Will a Trastuzumab Biosimilar Work in Early HER2+ Breast Cancer?


The trastuzumab biosimilar ABP 980 showed noninferiority to trastuzumab in a large trial of patients with early HER2-positive breast cancer.

The trastuzumab biosimilar ABP 980 showed noninferiority to trastuzumab in a large trial of patients with early HER2-positive breast cancer. Upper bounds of confidence intervals (CIs) were exceeded, meaning that the non-superiority of the biosimilar was not conclusive.

“The trastuzumab biosimilar ABP 980 is analytically similar to trastuzumab with respect to structure, function, and pharmacokinetic profile, which suggests that there should be no clinically meaningful differences between these drugs in efficacy, safety, or immunogenicity,” wrote study authors led by Gunter von Minckwitz, MD, of the German Breast Group in Neu-Isenburg, Germany.

The LILAC study was a randomized trial including 725 patients in 20 countries, primarily Europe and South America. All patients had histologically confirmed invasive early HER2-positive breast cancer. They received 4 cycles of run-in anthracycline-based chemotherapy, and were then assigned to receive either neoadjuvant ABP 980 (358 patients underwent surgery and were assessable for primary endpoint) or neoadjuvant trastuzumab (338 assessable patients). In the trastuzumab group, 171 patients were randomized to continue to adjuvant trastuzumab, while the other 171 switched to adjuvant ABP 980. The results were published in Lancet Oncology.

A total of 172 patients (48%) in the neoadjuvant ABP 980 group achieved a pathologic complete response, compared with 137 patients (41%) randomized to receive neoadjuvant trastuzumab. The risk difference of pathologic complete response was 7.3%, and risk ratio was 1.188 (90% CI, 1.033–1.366). The primary endpoint was not met, because the upper boundaries of the 90% CIs for risk difference and risk ratio exceeded predefined equivalence margins.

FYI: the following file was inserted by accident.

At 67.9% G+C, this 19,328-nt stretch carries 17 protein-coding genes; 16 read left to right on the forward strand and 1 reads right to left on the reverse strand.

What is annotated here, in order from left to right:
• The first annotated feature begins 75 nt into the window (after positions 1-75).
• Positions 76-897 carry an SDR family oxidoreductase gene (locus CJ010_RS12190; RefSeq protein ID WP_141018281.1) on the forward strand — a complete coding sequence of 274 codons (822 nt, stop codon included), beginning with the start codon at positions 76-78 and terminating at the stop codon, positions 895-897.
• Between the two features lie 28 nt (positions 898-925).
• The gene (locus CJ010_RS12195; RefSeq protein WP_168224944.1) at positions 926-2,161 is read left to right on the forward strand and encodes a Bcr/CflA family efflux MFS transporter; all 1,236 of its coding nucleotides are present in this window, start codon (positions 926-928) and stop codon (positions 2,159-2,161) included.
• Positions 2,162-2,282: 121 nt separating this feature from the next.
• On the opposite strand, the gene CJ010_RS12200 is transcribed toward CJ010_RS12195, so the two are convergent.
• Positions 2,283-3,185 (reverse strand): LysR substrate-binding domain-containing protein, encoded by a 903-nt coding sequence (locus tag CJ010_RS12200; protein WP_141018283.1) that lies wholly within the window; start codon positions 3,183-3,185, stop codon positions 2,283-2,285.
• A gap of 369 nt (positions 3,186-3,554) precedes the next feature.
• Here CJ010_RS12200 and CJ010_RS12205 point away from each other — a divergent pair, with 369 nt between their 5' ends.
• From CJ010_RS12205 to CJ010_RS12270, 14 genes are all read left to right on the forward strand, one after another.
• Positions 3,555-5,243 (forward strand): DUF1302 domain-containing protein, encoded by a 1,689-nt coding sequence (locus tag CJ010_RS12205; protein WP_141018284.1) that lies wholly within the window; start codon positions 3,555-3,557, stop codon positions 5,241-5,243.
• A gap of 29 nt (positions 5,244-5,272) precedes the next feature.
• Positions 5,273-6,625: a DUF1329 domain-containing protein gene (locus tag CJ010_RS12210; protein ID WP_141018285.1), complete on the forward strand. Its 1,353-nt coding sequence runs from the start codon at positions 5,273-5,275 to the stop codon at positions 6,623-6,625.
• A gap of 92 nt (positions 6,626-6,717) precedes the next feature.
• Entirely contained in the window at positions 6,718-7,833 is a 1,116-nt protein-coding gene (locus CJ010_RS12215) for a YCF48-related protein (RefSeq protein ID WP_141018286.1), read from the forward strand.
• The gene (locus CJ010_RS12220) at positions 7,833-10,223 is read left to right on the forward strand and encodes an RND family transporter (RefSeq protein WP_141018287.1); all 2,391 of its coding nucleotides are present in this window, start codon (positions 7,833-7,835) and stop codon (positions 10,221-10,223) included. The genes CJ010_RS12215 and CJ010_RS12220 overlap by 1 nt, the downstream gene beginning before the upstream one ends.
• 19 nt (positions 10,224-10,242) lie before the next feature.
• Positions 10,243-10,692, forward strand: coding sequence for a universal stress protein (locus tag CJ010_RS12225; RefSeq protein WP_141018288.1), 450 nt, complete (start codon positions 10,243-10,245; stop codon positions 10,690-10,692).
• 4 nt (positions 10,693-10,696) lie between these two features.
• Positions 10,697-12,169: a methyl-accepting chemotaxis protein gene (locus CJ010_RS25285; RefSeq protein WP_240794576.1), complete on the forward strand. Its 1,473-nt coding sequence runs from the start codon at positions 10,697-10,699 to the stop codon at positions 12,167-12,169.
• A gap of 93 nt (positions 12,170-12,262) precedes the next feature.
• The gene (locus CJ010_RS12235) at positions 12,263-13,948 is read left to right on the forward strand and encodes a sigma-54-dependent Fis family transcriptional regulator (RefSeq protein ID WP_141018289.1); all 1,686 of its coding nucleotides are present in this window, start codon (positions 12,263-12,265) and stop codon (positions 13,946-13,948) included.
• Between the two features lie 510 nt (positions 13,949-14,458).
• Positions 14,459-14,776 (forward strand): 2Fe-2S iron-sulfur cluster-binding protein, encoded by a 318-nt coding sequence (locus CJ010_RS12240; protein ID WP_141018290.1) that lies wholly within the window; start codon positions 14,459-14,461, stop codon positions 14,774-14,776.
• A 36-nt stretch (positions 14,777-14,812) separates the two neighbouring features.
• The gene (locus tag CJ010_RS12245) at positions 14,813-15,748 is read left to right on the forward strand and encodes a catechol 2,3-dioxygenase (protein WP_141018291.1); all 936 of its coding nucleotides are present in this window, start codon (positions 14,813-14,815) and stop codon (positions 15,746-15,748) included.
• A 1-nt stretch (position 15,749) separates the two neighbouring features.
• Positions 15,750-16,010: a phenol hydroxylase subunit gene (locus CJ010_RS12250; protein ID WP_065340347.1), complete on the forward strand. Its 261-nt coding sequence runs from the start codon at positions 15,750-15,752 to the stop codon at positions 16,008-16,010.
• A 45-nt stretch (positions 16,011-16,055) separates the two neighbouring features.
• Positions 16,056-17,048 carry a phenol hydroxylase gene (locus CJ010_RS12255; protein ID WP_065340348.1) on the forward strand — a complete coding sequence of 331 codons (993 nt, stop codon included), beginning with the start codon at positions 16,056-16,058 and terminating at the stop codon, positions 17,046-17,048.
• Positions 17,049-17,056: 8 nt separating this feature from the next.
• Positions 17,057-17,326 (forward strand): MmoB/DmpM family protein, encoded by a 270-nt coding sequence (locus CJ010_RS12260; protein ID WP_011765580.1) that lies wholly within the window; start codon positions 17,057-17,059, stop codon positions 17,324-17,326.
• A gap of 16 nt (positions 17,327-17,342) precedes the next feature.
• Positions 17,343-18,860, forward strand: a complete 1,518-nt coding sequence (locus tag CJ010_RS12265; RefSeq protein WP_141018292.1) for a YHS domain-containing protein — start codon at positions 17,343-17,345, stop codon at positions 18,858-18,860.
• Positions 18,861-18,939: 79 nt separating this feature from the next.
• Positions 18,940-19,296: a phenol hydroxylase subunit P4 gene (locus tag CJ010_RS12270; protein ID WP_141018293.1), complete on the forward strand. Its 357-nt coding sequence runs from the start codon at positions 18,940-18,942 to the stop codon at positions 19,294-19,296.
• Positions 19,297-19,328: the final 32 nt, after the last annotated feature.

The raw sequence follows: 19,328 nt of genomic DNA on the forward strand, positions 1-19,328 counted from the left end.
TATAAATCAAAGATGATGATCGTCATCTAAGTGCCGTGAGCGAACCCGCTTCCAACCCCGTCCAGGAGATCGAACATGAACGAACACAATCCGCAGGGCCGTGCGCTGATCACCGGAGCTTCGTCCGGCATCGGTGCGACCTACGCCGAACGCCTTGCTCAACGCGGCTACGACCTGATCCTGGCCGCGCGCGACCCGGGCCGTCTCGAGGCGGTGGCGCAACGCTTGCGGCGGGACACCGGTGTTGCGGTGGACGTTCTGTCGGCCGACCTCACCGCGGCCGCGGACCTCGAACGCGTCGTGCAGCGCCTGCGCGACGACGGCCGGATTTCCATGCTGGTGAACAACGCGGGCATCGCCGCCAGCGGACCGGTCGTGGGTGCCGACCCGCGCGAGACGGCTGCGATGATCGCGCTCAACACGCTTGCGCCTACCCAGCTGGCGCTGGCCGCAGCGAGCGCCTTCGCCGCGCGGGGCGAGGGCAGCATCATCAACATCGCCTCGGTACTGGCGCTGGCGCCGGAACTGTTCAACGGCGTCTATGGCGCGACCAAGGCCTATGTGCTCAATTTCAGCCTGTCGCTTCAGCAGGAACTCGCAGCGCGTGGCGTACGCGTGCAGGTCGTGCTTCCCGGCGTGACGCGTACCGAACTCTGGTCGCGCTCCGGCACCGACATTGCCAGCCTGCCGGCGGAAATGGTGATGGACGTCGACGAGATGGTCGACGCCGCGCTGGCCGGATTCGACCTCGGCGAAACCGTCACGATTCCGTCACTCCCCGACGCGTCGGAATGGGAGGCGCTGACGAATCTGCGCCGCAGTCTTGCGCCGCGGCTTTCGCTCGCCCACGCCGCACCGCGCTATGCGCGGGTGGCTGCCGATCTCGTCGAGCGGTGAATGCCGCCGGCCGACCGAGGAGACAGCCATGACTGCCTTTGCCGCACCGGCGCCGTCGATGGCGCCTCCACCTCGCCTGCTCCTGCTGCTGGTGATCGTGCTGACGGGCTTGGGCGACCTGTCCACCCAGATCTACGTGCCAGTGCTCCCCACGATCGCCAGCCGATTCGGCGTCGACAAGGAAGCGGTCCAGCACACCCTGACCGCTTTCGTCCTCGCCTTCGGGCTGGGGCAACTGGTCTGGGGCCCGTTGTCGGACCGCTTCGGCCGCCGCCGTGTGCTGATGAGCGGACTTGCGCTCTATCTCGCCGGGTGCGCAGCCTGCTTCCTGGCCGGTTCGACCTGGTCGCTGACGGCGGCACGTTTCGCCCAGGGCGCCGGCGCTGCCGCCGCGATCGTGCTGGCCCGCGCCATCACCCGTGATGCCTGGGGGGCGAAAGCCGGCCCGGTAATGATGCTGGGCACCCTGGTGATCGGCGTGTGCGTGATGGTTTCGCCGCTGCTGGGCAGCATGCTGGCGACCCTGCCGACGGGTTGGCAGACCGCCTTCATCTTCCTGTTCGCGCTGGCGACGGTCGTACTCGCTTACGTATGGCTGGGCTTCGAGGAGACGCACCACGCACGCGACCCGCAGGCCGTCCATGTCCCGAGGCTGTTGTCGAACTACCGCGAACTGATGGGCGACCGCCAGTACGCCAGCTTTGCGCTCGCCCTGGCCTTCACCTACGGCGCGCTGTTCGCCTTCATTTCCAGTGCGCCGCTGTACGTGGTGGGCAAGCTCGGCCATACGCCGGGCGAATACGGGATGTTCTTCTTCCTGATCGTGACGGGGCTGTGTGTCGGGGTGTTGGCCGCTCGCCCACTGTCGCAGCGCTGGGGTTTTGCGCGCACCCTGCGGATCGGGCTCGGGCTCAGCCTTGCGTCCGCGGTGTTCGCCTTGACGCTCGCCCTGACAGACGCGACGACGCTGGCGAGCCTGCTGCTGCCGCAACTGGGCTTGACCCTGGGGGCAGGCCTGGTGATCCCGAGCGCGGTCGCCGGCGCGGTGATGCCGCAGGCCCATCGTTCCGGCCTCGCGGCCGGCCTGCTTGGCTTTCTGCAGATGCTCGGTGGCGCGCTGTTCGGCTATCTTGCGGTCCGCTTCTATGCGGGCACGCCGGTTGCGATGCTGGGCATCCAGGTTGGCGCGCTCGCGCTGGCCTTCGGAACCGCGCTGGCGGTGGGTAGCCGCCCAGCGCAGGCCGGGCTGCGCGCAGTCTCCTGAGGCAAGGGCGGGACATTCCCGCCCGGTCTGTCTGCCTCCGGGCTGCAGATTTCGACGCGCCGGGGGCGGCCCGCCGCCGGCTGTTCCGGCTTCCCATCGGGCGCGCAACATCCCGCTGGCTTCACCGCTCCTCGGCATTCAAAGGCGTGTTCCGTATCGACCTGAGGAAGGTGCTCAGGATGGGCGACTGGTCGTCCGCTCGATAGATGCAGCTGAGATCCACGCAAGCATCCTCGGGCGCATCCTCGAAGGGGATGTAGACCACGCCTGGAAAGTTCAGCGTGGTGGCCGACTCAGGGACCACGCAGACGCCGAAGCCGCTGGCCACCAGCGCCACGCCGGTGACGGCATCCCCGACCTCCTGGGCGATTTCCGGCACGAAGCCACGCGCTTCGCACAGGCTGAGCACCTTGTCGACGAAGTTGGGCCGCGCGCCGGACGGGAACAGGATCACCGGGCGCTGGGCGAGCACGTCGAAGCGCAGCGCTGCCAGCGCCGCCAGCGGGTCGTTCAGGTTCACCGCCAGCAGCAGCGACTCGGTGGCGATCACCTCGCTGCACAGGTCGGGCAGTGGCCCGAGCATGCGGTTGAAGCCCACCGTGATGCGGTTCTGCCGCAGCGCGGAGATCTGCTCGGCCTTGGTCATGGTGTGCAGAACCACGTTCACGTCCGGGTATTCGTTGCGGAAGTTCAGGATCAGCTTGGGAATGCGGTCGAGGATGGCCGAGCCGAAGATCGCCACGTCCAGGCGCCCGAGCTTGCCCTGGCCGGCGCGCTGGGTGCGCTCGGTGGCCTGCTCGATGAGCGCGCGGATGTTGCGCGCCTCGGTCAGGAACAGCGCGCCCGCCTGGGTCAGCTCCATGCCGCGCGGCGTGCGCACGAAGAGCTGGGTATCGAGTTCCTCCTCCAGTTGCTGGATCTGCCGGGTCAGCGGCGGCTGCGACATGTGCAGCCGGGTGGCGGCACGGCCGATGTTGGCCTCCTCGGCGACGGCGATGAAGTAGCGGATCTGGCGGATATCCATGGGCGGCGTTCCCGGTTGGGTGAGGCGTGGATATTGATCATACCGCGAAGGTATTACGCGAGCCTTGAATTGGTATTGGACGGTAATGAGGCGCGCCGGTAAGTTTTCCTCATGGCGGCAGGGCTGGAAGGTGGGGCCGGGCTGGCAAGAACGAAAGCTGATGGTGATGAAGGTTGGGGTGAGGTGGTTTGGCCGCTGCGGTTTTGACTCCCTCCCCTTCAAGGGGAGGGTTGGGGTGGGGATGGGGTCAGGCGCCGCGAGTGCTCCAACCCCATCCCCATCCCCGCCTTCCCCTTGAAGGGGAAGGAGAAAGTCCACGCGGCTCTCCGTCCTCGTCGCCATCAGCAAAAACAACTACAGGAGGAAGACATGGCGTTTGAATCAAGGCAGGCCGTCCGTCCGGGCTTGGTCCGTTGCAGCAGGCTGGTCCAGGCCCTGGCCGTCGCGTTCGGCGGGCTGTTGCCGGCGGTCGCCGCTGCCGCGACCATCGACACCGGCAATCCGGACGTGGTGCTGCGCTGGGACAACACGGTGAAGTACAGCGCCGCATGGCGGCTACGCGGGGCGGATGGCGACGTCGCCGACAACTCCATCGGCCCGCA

The incidence of adverse events was similar between the groups, in both the neoadjuvant and adjuvant phases. In the neoadjuvant phase of the trial, 5% of ABP 980 patients and 6% of trastuzumab patients had an adverse event that led to dose delays, and 1% in each group had an adverse event that led to discontinuation of therapy.

In the adjuvant phase of the trial, 5% of ABP 980 patients had an adverse event that led to a dose delay, compared with 4% in the trastuzumab group and 5% of those who switched from trastuzumab to ABP 980. Two percent of each group had events that led to treatment discontinuation. Grade 3 or worse adverse events were also similar, and no differences were reported in the incidence of events of interest.

“Safety, efficacy, and clinical outcomes did not differ for the biosimilar ABP 980 and trastuzumab reference product in women with HER2-positive early breast cancer,” the authors concluded. “Similarities persisted in the neoadjuvant and adjuvant phases, and switching from trastuzumab to ABP 980 did not lead to any new or unexpected safety signals. Overall, our results add to the evidence from analytical, functional, and pharmacokinetic studies supporting the clinical similar of ABP 980 and trastuzumab.”

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